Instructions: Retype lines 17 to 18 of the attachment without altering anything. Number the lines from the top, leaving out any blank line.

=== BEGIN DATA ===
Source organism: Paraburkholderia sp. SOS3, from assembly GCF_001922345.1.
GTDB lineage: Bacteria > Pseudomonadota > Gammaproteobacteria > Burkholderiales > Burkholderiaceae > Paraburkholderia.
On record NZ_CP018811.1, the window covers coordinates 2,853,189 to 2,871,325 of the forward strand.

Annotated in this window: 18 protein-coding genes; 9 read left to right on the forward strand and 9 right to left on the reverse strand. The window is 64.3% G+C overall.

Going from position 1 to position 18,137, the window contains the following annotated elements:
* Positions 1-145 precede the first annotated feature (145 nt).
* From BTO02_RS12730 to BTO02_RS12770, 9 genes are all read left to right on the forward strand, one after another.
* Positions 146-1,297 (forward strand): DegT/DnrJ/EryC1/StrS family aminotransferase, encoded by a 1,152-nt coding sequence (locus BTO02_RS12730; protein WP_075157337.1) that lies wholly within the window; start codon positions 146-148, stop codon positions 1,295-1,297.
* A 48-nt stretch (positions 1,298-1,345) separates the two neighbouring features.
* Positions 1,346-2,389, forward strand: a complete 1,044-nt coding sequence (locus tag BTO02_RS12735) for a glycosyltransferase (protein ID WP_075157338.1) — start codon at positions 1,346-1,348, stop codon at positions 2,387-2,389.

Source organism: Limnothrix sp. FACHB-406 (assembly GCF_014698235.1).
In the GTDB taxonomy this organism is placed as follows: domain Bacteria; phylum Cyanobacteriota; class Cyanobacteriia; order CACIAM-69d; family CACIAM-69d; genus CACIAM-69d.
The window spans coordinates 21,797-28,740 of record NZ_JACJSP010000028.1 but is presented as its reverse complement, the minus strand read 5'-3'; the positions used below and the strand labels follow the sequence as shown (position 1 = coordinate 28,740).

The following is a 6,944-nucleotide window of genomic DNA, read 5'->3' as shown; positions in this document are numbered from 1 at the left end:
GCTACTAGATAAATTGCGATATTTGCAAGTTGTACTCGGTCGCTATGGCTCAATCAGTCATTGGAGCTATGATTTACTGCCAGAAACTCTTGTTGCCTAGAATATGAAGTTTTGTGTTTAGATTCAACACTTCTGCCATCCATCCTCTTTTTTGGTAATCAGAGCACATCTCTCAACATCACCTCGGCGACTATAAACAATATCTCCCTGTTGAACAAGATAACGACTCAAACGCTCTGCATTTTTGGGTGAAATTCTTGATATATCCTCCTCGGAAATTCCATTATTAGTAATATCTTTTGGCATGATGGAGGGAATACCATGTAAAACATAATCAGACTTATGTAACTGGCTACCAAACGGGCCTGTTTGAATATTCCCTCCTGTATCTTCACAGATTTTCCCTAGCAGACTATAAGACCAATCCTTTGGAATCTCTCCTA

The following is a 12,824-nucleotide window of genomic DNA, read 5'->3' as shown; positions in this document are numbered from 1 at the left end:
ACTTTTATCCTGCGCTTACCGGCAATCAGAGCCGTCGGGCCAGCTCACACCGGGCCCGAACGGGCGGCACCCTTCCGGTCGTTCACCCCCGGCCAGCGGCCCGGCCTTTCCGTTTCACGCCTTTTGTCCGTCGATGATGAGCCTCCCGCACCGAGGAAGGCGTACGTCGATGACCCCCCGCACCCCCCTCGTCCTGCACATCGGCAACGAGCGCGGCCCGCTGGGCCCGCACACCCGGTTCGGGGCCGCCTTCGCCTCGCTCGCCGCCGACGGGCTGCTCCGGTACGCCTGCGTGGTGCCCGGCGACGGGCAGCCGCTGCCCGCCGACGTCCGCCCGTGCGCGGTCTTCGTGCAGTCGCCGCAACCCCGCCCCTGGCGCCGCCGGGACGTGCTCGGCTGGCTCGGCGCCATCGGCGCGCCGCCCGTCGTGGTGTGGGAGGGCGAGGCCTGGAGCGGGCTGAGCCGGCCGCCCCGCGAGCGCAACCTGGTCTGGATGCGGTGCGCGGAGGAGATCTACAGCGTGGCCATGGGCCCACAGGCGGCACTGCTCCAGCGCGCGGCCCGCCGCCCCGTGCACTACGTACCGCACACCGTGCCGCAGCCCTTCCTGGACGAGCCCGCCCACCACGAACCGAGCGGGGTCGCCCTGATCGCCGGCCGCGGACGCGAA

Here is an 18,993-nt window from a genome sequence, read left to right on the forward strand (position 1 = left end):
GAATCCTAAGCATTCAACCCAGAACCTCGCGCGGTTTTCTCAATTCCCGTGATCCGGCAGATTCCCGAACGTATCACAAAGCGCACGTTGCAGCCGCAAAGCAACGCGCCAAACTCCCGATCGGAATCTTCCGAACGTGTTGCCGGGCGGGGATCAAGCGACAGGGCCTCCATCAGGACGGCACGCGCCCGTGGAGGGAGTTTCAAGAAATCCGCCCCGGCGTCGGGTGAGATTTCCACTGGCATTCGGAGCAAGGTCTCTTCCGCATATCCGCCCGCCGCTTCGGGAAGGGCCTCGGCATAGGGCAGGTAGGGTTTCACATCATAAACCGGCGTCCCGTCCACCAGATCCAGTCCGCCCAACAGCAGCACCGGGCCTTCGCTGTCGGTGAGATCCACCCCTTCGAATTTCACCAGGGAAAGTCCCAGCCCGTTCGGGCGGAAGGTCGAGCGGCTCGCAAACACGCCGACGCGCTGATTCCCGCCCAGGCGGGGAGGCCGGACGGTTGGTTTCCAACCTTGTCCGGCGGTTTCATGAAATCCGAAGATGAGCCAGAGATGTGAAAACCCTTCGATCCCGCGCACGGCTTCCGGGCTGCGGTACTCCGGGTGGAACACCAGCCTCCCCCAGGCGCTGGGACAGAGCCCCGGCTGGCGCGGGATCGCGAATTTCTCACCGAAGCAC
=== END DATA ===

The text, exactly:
ACTTTTATCCTGCGCTTACCGGCAATCAGAGCCGTCGGGCCAGCTCACACCGGGCCCGAACGGGCGGCACCCTTCCGGTCGTTCACCCCCGGCCAGCGGCCCGGCCTTTCCGTTTCACGCCTTTTGTCCGTCGATGATGAGCCTCCCGCACCGAGGAAGGCGTACGTCGATGACCCCCCGCACCCCCCTCGTCCTGCACATCGGCAACGAGCGCGGCCCGCTGGGCCCGCACACCCGGTTCGGGGCCGCCTTCGCCTCGCTCGCCGCCGACGGGCTGCTCCGGTACGCCTGCGTGGTGCCCGGCGACGGGCAGCCGCTGCCCGCCGACGTCCGCCCGTGCGCGGTCTTCGTGCAGTCGCCGCAACCCCGCCCCTGGCGCCGCCGGGACGTGCTCGGCTGGCTCGGCGCCATCGGCGCGCCGCCCGTCGTGGTGTGGGAGGGCGAGGCCTGGAGCGGGCTGAGCCGGCCGCCCCGCGAGCGCAACCTGGTCTGGATGCGGTGCGCGGAGGAGATCTACAGCGTGGCCATGGGCCCACAGGCGGCACTGCTCCAGCGCGCGGCCCGCCGCCCCGTGCACTACGTACCGCACACCGTGCCGCAGCCCTTCCTGGACGAGCCCGCCCACCACGAACCGAGCGGGGTCGCCCTGATCGCCGGCCGCGGACGCGAA

Here is an 18,993-nt window from a genome sequence, read left to right on the forward strand (position 1 = left end):